The group has worked hard to increase its presence in North America, and the acquisition of Household was a major step in this direction. However the consumer finance business remains separate from the main HSBC Bank USA retail division, concentrated in the state of New York. As a result of the merger with Republic National Bank of New York, the organization became the third largest depository institution, and until the sale of branches in 2011 also the largest branch network in New York State. Wells Fargo HSBC Trade Bank is a joint venture based in California, which provides trade finance and international banking services in the western United States through Wells Fargo's 32 regional commercial banking offices. The group operates several subsidiary businesses in Canada. Hongkong Bank of Canada was already the country's largest foreign-owned bank, and has now been absorbed under the HSBC brand. In late 2003 the group also acquired Bank of Bermuda, which specialises in private banking as well as corporate and insurance services, for $1.3bn. In 2002 the group moved into Mexico with the acquisition of Grupo Financiero Bital, then Mexico's fifth-largest retail bank, with 1,400 branches and 6m customers. This became HSBC Mexico, and is the country's most extensive banking network.

HSBC Latin America has been until recently a third geographic division. The group's main area of operations was Brazil, with an additional presence in Argentina. HSBC Bank Brasil - Banco Multiplo was established in Brazil in 1997. The bank has its head office in Curitiba with an international network of some 1,500 branches and sub-branches. It is the largest international bank in Brazil and the third largest private bank. In 2003 it paid around £490m to acquire Losango, a consumer finance operation in Brazil, from Lloyds TSB. In 2006, it agreed to acquire Grupo Banistmo, the biggest privately owned bank in Central America, for around $1.8bn. Based in Panama, it also had operations in El Salvador, Mexico and Brazil. However, most of the bank's operations in Central America were sold off during 2013, and two years later HSBC announced plans to sell its Brazilian business to rival Bradesco for $5.2bn. As a result, although it plans to maintain a small office in the country to represent international clients, it will in effect withdraw from Central and South America altogether.

The group has a large portfolio of sports sponsorships. In the past these have included Formula 1 and even surfing events in Australia. In 2011, though, the group announced plans to focus its attention on golf and rugby. It sponsors several golf championships including the Open and Abu Dhabi tournament. In rugby it supports the British and Irish Lions teams and Rugby World Sevens. It is also the official banking partner of the Wimbledon tennis championships and of British cycling.

Financials

The group's performance has been affected by a series of challenges since 2007, not least large provisions against bad debt in its US consumer finance business in 2008 and 2009, followed by a string of regulatory investigations and their ensuing fines. Performance for 2012, for example, was dented by a huge fine imposed by the US Department of Justice at the end of 2012 after the bank admitted that it had handled money on behalf of Iranian organisations, in violation of US laws, and also deliberately concealed their identity in communications with regulators. It also accepted huge cash transfers from its subsidiary Mexico to the US, despite the fact that these clearly related to illegal activities by clients suspected of representing drug gangs. In December 2012, HSBC agreed to pay $1.92bn to settle these charges. A succession of similar penalties followed over the next two years, including a $618m fine in 2015 relating to HSBC's involvement in fixing of interest rates. At the same time, the group has sold off a succession of different international subsidiaries, in some cases at a loss.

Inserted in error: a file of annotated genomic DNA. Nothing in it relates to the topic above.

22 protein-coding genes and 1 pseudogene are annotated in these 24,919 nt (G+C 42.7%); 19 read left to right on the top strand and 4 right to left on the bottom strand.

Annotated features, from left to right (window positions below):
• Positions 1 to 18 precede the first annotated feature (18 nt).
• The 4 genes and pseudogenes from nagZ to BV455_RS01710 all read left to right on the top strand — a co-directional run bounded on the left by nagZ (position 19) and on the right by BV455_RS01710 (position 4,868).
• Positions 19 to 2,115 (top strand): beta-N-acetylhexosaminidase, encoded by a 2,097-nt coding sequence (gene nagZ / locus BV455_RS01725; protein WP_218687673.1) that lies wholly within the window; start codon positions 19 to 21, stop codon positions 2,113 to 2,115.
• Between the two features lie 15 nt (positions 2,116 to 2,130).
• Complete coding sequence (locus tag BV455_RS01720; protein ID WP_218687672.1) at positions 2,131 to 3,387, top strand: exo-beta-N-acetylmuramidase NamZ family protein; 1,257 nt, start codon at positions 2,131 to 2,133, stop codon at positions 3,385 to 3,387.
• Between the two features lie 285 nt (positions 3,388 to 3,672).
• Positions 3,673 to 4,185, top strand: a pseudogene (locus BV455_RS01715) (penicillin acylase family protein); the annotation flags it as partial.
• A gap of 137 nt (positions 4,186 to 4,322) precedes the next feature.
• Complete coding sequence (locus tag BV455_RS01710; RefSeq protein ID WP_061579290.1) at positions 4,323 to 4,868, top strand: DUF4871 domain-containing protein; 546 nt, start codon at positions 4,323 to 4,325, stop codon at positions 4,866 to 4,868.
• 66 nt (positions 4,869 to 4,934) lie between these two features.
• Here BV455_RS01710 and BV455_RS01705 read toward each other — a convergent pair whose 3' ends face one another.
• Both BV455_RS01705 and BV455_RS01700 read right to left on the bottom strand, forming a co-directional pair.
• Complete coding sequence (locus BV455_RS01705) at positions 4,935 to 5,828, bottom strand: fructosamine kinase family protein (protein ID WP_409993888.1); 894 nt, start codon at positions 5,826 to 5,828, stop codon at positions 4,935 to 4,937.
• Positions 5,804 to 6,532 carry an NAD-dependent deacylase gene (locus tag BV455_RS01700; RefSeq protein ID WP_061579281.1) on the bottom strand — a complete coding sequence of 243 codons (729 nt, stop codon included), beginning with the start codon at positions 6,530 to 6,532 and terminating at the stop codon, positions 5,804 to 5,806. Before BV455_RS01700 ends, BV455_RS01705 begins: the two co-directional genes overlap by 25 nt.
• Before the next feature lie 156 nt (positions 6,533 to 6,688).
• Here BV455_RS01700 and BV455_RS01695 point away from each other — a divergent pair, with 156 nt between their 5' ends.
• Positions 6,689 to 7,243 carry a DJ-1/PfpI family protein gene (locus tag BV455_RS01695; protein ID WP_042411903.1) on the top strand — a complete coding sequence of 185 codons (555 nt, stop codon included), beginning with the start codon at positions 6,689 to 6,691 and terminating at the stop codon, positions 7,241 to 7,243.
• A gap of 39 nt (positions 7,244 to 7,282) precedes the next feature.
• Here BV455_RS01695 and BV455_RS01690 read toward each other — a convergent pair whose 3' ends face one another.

For 2014, reported pretax profits fell 17% to $18.68bn, their lowest level since 2010. Total operating income (effectively revenues) has also steadily reduced, in part as a result of disposals. After peaking in 2011 at almost $83.5bn, it has gradually eroded each year, falling 5% in 2014 to $74.59bn, and then $71.10bn for 2015.

Slowing growth in Hong Kong and the UK and divestments caused net operating income to fall by another 8% in 2016 to $44.57bn, the lowest level since 2004. A $3bn impairment against private banking, a $1bn loss on the sale of the Brazilian business and high tax charges prompted net profit to plunge by 77% to $3.45bn. Total assets were $2,375bn. Topline began to grown again in 2017.

Net operating income for 2018 was $52.01bn, while net profit jumped by more than a quarter to $15.03bn. Profits for 2017 had been depressed by higher insurance payouts as well as a higher tax charge. However the group warned of a "collapse" in revenues in the final weeks of the year as a result of the uncertainty surrounding Brexit and the threat of escalation in the trade war between the US and China.

Management

Stephen Green became executive chairman of HSBC in 2006 following the retirement of Sir John Bond. In summer 2010, he resigned to pursue a political career as minister for trade in the UK's coalition government. Shortly afterwards, group CEO Michael Geoghegan also offered his resignation, reportedly after he was informed that he would not be appointed as chairman, breaking a longstanding tradition within the company. Geoghegan left at the end of 2010. This constituted an unprecedented public dispute within HSBC's C-suite. Following the departure of both men, group finance director Douglas Flint became chairman. Stuart Gulliver, previously chairman, global banking, markets, insurance & private banking, was named as CEO. Flint stepped down towards the end of 2017 and was succeeded as chairman by Mark Tucker, former CEO of AIA. He will be the first chairman in HSBC's long history not to be recruited from within the existing executive team. Gulliver too retired in Feb 2018, and was replaced by John Flint (no relation to Douglas!), previously chief executive, retail banking & wealth management. However, Flint was removed from his role in summer 2019 after a steady decline in HSBC's share price. Noel Quinn, head of commercial banking, took over as CEO.

Background